With so many applications becoming realised in ultrasound, the demand for both performance and portability is high. Performance driven applications, such as cardiology and 4-D image processing, contain the largest number of channels, features, and options. Power is not a driving factor because these systems are used at the patient’s bedside, operating room suite, or nurses’ triage, but performance is key as these systems are used for human diagnoses.

Portable ultrasound offers a different array of application opportunities, especially in locations where reliable electrical power is scarce or does not exist, such as remote village clinics, emergency medical services, animal farming, bridges, and large machinery inspections.

Example of portable ultrasound systems

Figure 3. Portable ultrasound systems used for large animal farming and breeding. *S*System photo courtesy of E.I. Medical Imaging

Ultrasound systems can generally be split into three classes: high-end, mid-range, and low-end. High-end ultrasound systems are at the forefront of the most recent technology and market features, produce the best images, and are more expensive. Mid-range systems generally have a sub-set of the features that a high-end ultrasound system offers without much sacrifice in image quality. Low-end systems are scaled down even further and, in some cases, serve a particular application, be it clinical or otherwise. As technology advancements are made, trends show the low-end systems are beginning to catch up on the image quality, making diagnoses precise, noninvasive, and timely.

Ultrasound covers a wide range of varying applications, so the tradeoffs a system designer must make have increased. Each modality has limitations that are defined generally by performance vs. power. Today these challenges have been met with components that allow the designer to scale the performance vs. power ratio within the IC, thus cutting down on time to market. The AD927x from Analog Devices offers a host of configurability within the IC to scale input range, bias, sample rate, and gain. Depending on which imaging modality or probe type is required, the system designer can literally system-scale the design appropriately in real-time, offering the maximum performance at minimum power.

In a typical application, images from a 5-MHz probe producing a 0.5-Vpp signal are to be acquired. If the LNA that has 0.86-nV/rt-Hz of noise, or 1.4-nV/rt-Hz for the entire channel, is source terminated with 50 ohms, the input dynamic range of the system would be 92 dB, producing a noise figure (NF) of 3.8 dB. This translates to an output dynamic range of 66.3 dB, allowing the system designer to maintain optimum performance while only dissipating 191 mW/channel at 40MSPS.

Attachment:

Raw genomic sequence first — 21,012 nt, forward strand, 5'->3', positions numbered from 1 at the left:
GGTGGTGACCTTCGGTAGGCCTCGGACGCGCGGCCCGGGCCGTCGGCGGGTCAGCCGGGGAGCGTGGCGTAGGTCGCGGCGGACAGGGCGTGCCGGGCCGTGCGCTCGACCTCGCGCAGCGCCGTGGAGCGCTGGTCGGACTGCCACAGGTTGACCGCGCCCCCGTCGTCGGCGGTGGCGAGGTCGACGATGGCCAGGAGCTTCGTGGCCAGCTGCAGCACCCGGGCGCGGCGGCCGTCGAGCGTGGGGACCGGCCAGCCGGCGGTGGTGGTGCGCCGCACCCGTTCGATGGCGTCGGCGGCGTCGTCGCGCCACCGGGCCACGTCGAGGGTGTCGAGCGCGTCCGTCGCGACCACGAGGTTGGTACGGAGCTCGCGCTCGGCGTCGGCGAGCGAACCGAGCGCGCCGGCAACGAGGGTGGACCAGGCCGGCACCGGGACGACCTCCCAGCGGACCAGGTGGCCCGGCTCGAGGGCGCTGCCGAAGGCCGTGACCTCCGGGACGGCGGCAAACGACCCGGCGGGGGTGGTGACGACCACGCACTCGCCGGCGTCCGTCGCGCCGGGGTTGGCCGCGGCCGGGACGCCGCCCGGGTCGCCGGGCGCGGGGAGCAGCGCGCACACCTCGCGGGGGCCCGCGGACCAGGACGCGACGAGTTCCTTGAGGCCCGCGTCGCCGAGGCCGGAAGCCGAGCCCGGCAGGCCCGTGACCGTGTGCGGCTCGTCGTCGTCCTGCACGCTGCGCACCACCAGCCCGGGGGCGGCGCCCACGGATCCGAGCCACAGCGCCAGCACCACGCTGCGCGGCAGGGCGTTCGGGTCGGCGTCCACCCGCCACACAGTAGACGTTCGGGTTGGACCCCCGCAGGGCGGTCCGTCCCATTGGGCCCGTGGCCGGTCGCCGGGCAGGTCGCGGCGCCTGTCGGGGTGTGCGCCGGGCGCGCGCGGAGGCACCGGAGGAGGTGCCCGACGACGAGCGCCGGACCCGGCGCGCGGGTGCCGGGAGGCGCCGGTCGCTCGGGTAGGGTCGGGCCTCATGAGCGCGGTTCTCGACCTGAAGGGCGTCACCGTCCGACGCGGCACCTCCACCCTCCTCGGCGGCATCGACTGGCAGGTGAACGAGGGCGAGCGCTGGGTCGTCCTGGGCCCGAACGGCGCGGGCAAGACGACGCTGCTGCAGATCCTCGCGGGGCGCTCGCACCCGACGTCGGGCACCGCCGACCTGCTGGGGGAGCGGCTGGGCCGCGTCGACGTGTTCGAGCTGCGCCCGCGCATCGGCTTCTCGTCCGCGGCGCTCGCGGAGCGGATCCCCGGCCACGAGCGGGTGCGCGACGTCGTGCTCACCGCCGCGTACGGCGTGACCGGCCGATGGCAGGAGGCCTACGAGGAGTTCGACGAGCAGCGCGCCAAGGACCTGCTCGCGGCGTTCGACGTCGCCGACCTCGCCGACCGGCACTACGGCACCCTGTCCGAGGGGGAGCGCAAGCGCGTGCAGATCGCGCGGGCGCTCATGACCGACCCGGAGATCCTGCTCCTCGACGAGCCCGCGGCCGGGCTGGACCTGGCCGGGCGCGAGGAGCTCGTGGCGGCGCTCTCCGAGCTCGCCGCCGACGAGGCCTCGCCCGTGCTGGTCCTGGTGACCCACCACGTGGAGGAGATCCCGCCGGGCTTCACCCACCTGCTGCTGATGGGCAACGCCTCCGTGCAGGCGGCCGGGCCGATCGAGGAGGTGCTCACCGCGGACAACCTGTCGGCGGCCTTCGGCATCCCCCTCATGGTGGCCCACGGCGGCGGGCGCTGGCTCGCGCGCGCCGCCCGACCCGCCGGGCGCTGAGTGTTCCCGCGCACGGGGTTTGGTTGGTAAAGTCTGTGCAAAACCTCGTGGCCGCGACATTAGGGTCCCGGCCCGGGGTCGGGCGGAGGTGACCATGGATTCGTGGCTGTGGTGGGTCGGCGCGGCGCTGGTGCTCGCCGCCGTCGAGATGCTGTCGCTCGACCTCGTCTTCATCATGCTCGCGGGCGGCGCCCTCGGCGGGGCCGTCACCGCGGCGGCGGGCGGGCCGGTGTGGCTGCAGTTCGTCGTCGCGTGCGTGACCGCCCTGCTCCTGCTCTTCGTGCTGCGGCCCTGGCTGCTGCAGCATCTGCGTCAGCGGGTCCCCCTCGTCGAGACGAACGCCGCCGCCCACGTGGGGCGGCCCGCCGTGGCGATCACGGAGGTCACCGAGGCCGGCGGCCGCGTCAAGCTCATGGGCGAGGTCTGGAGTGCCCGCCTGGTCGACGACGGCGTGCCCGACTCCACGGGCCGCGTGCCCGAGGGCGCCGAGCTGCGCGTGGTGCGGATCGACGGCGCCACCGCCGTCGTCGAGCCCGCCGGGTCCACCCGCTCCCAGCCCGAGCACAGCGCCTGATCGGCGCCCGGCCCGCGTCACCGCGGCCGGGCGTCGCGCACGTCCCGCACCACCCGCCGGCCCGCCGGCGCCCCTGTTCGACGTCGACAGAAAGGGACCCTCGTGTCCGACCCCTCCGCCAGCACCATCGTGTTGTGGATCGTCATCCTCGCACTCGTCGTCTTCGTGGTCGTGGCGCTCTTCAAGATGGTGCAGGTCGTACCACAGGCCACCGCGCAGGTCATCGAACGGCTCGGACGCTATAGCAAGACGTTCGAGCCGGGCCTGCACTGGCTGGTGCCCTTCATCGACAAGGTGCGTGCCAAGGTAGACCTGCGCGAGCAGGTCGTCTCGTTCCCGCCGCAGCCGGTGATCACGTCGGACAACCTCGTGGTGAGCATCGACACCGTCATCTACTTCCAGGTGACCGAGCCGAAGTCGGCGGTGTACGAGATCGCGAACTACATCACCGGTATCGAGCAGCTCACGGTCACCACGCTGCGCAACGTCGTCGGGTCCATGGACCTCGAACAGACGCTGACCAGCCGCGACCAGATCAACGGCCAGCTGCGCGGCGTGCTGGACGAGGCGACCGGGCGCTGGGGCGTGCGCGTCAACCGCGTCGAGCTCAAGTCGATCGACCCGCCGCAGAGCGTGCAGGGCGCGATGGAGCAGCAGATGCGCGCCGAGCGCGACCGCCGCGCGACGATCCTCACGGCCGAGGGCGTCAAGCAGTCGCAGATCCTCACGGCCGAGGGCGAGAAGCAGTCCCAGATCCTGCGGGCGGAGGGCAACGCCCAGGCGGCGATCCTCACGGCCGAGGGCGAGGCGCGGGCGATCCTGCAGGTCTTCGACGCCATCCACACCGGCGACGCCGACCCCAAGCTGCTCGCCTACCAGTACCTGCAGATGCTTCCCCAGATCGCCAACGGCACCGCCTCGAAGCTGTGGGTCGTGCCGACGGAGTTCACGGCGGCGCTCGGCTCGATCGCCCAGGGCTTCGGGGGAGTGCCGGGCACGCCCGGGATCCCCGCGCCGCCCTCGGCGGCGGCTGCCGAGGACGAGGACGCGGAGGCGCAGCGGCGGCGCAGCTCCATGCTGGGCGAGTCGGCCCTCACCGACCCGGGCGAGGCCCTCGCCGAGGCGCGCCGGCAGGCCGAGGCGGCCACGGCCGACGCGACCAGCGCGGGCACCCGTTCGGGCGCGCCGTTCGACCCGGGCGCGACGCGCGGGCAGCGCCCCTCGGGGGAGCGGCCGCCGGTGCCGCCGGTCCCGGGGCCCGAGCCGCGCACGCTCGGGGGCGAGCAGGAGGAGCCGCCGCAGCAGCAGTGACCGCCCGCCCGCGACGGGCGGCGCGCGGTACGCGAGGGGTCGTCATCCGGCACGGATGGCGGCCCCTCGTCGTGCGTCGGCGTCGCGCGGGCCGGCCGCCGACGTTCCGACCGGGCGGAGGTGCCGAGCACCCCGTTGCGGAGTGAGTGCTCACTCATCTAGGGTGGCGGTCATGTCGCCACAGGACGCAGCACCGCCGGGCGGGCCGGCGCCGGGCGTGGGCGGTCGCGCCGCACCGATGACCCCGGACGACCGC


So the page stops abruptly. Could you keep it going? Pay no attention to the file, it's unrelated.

If the system performance exceeded expectations, the system designer might decide that a 2-dB reduction in input dynamic range could be justified in the system if 50 mW channel could be saved. The system designer could experiment with gain, bias, termination, and other parameters to see if this is feasible, but changing all these metrics to understand the system tradeoffs can be difficult.

A configuration tool, such as the one Analog Devices makes for its AD927x family, makes it convenient for the system designer to evaluate performance, as shown in Figure 4 below. Here, all the features have been put in place, allowing the system designer to make these tradeoffs quickly and system scaling to be pushed down into the IC level directly. This alleviates the designer from changing real hardware and producing cumbersome image processing tests to validate these tradeoffs. Furthermore, the configuration tool will translate the optimized configuration parameters to digital settings and generate a file that can replicate the part final configuration setup for the system.

Flow diagran for a medical ultrasound configuration tool

Figure 4. AD9272/9273 medical ultrasound configuration tool for an integrated Rx Channel

Advances in integrated multichannel devices are pushing system flexibility even further today. New innovative products and configuration tools make the system designer’s life easier without a doubt. This provides a means of developing diversified ultrasound products that are configurable and scalable, depending on the imaging modality, when it comes to performance vs. power.

Rob Reeder, senior converter applications engineer, Analog Devices

Rob Reeder is a senior converter applications engineer working in the high-speed signal processing group at Analog Devices in Greensboro, NC. Rob has been published numerous papers and articles about applying converters, converter testing, and converter applications. Rob Reeder can be reached at<.


The author would like to give a special thanks to our product development engineer, Gina Kelso, for creating the AD927x family configuration tool and gui.


1. Brunner, Eberhard, “How Ultrasound System Consideration Influence Front-End Component Choice,” Analog Dialogue 36, Part 1 (2002).

2. Kisslo, Joseph A. and David B. Adams, Principles of Doppler Echocardiography and the Doppler Examination #1, London: Ciba-geigy, 1987

3. Kuijpers, F. A., “The role of technology in future Medical Imaging,” Medicamundi, 1995, Vol. 40, No. 3, Philips Medical Systems.

4. Bandes, Alan, “How Are Your Bearings Holding Up? Find Out with Ultrasound,” Sensors Magazine, July, 2006, pp. 24-27.

5. Meire, Hylton B. and Pat Farrant, Basic Ultrasound, Wiley, 1995, pp. 1-66.

6. Reeder, Rob. “Ultrasound Portable Partitioning,” Medical Design Technology, February 2008.

7. Reeder, Rob and Corey Petersen, “8-Channel 12-Bit, 10-50-MSPS Front End: The AD9271—A Revolutionary Solution for Portable Ultrasound,” Analog Dialogue 41, July 2007.

8. ADI AD927x Configuration Tool. For a copy please send an email to highspeed.converters @